A tree diagram is a clever way of mapping out the probably of one even happening after another. The probably of every branch coming from the same point has to sum to 1. To work out the probability of one event happening after another, you multiply both their individual probabilities together.

Example:

 

 

 

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A bag contains 4 red balls, 6 black balls. A ball is taken out of the bag at random and then replaced. Then another ball is taken out.

Notice how the ball is taken out at random, and then replaced - this is very important when working with tree diagrams to find out the probability of an outcome (This will be further discussed in problems involving independent & dependent events)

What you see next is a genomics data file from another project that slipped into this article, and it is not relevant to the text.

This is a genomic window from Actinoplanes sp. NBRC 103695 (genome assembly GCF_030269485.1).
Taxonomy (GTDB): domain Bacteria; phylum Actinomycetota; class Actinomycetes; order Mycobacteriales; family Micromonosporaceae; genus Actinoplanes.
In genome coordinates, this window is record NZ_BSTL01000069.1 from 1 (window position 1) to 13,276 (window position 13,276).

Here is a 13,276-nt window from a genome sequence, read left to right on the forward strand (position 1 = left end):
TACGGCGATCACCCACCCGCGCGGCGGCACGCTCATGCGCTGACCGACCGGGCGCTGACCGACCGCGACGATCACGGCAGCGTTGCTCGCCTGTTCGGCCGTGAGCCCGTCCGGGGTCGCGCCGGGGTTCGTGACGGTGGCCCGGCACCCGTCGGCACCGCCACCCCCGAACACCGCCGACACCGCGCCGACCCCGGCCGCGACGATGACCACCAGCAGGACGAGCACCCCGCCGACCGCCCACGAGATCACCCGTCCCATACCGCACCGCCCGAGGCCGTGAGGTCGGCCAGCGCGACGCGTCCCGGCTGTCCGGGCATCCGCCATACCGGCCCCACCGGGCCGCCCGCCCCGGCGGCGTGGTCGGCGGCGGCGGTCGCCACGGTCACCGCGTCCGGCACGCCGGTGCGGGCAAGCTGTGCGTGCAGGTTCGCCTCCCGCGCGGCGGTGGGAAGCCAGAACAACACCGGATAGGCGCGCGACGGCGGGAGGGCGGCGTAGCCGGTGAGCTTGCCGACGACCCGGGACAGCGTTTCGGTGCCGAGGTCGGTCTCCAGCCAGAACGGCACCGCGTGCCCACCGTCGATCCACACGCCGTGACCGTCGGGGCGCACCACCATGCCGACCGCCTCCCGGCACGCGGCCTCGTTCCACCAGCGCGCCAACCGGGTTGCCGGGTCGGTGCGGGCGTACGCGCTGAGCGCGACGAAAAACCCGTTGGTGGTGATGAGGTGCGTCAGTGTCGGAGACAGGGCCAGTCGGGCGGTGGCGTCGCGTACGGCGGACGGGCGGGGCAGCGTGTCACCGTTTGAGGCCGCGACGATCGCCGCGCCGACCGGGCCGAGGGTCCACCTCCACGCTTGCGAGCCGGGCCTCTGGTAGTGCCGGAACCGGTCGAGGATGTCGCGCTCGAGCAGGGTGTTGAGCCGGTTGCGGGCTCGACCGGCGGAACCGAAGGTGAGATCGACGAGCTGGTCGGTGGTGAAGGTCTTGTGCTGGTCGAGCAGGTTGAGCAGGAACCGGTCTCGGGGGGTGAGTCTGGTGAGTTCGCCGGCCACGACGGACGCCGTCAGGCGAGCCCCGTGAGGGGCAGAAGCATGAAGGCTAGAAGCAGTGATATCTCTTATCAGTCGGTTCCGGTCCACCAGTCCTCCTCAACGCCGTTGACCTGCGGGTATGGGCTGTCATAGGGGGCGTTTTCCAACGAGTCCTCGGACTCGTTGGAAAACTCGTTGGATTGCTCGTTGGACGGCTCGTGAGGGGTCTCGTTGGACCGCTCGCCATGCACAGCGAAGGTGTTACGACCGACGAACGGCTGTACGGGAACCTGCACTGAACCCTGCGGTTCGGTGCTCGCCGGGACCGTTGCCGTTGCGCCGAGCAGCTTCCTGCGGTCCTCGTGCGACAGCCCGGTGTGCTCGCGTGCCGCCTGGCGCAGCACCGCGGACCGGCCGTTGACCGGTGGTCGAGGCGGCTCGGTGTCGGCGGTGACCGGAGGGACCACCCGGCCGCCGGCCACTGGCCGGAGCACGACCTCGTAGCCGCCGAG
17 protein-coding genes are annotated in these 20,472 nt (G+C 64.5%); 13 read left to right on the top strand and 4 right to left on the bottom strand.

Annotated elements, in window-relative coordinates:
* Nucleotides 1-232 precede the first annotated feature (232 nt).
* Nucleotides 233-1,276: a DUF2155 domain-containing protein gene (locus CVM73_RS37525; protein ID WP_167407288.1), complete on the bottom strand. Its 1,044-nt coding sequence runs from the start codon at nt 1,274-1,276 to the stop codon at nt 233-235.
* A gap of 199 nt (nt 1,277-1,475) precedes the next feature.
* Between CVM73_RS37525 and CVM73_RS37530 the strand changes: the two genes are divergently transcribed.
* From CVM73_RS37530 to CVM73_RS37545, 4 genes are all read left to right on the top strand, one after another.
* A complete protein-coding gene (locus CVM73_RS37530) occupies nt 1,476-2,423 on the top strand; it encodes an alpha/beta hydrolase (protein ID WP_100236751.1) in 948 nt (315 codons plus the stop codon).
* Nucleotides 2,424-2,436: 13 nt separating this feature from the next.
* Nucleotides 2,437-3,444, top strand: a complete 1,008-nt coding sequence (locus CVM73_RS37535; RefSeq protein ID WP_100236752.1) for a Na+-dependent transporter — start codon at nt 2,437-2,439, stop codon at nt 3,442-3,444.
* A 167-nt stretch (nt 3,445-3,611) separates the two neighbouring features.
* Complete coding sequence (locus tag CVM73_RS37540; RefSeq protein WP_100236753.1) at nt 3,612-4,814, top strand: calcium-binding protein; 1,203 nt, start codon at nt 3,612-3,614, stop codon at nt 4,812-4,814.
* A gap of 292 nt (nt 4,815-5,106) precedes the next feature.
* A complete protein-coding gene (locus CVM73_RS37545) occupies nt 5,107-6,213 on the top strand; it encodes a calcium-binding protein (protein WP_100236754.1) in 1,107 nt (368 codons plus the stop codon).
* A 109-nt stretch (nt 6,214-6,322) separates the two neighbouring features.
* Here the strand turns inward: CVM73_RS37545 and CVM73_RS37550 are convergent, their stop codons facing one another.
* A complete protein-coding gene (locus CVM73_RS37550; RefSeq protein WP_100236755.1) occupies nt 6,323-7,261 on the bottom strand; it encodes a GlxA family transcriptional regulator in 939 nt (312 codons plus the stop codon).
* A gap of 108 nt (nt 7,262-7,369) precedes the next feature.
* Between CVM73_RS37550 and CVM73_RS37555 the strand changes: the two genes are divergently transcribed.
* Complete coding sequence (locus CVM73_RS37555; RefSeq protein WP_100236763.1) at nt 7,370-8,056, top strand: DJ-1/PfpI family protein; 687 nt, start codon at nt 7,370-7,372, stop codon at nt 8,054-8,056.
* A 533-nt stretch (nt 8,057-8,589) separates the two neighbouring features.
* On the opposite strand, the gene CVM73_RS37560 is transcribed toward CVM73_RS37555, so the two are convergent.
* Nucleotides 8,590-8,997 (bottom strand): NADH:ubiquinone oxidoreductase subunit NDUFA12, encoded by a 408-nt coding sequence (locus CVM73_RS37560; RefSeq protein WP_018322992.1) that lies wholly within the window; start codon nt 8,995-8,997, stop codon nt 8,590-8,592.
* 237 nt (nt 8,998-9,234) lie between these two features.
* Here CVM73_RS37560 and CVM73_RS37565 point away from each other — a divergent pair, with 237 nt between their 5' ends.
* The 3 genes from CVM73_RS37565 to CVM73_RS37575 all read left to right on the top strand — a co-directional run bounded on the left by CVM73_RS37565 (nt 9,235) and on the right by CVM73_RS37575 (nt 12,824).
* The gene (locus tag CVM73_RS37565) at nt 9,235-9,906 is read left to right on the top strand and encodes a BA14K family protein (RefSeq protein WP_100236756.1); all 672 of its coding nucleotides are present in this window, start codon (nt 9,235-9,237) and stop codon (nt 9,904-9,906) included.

To draw a tree diagram, we need to consider the possibility of what ball we will get when one is taken out. Since there are 4+6 = 10 balls altogether.

So the probability of choosing a red ball is 2/5, a black ball is 3/5.  As the ball is replaced after it has been taken out, we still remain with 10 balls in the bag. so the probabilities of choosing each ball will be the same.

From the tree diagram below, we can see that each ball has its own 'branch' and above that branch is the probability of its outcome.

 

 

 

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AQA Unit 1 November 2011 (H) - Page 10, Question 8

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